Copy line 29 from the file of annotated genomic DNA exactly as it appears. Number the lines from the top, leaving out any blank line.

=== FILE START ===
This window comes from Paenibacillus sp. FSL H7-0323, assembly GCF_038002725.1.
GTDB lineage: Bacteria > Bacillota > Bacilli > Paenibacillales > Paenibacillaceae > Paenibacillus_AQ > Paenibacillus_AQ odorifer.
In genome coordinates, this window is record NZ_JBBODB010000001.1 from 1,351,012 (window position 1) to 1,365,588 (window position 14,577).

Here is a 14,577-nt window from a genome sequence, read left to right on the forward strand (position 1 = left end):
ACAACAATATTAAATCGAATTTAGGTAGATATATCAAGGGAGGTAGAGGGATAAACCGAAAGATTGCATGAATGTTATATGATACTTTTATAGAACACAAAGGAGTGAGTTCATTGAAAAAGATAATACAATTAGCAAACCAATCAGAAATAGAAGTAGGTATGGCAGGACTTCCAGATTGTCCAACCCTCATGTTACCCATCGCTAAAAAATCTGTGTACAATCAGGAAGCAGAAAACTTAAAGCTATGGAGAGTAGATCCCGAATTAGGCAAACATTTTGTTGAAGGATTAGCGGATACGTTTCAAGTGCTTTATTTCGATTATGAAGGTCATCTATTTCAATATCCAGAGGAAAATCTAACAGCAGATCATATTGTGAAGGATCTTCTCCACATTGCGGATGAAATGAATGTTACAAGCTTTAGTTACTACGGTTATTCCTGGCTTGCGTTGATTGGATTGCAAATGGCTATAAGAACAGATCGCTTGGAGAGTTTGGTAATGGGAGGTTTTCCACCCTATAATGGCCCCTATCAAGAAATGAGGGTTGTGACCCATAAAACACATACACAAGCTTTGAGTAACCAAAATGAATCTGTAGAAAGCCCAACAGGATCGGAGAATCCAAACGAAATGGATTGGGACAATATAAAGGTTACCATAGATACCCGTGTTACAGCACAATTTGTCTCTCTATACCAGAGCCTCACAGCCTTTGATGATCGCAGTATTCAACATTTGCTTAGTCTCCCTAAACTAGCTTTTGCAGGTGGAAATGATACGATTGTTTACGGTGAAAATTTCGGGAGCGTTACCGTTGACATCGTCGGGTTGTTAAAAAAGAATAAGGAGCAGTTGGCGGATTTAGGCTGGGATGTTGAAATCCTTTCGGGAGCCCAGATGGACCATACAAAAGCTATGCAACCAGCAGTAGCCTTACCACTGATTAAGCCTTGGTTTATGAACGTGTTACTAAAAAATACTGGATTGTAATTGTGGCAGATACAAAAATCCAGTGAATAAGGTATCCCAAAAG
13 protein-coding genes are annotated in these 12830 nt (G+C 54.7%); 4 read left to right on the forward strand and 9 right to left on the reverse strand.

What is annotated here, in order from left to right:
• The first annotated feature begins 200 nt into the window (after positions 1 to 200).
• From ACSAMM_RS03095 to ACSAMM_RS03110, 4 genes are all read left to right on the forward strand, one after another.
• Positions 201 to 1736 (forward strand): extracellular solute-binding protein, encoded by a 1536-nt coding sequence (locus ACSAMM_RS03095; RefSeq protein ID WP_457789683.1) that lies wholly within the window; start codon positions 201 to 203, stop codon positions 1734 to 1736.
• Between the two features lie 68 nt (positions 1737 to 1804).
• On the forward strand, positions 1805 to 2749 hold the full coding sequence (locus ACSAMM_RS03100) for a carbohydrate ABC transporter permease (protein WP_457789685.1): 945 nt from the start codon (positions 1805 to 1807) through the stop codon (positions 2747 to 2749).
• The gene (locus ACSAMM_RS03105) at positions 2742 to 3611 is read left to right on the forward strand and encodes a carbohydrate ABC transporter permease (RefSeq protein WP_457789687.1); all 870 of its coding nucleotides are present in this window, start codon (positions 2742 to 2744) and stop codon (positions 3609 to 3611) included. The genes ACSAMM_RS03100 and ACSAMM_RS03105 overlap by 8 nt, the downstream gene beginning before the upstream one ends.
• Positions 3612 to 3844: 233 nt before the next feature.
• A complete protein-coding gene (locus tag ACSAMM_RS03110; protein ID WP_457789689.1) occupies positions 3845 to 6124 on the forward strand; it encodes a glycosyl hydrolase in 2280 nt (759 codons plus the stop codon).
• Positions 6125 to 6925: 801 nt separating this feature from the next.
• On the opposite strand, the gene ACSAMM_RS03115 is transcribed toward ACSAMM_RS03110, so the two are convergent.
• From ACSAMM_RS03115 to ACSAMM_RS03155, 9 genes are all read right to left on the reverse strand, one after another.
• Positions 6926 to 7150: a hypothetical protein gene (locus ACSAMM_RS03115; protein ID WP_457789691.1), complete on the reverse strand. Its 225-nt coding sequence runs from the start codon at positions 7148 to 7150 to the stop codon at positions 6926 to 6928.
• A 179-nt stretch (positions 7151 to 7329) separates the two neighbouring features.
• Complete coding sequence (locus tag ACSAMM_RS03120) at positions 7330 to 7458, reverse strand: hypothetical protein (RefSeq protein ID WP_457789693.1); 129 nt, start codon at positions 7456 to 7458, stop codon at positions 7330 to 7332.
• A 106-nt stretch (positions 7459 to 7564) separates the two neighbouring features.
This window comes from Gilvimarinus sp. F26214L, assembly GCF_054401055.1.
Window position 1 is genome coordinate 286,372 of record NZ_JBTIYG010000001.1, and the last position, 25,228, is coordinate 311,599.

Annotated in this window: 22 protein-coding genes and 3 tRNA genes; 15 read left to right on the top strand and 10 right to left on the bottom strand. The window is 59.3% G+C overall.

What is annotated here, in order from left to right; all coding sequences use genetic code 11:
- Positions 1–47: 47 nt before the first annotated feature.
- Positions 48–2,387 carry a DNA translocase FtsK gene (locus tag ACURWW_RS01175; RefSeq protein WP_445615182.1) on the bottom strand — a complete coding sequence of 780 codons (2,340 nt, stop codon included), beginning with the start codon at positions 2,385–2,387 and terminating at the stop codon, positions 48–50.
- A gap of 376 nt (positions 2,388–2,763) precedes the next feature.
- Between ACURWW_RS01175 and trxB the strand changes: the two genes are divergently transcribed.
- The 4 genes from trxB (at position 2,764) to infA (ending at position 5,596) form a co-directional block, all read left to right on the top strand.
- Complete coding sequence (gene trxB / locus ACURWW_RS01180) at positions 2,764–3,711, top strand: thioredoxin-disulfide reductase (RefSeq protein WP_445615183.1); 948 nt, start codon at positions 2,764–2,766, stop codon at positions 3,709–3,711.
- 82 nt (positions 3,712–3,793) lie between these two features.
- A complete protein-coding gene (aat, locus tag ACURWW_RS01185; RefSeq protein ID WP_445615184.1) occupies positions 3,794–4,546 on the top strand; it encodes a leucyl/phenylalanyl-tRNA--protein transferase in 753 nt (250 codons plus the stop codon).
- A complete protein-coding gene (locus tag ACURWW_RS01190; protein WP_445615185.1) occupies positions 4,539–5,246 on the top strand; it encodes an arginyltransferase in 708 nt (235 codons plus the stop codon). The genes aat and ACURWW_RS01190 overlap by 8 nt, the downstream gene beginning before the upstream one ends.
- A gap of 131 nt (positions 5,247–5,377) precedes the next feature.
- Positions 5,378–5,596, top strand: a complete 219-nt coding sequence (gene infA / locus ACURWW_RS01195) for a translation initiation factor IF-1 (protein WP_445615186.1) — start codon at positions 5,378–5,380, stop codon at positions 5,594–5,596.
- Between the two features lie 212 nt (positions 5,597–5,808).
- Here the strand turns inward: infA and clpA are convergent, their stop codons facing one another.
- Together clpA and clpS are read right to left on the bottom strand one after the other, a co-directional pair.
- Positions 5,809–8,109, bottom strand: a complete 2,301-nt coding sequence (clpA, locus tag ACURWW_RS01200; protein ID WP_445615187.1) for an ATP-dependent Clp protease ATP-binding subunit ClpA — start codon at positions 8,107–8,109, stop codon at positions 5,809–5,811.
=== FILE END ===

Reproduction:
- A gap of 376 nt (positions 2,388–2,763) precedes the next feature.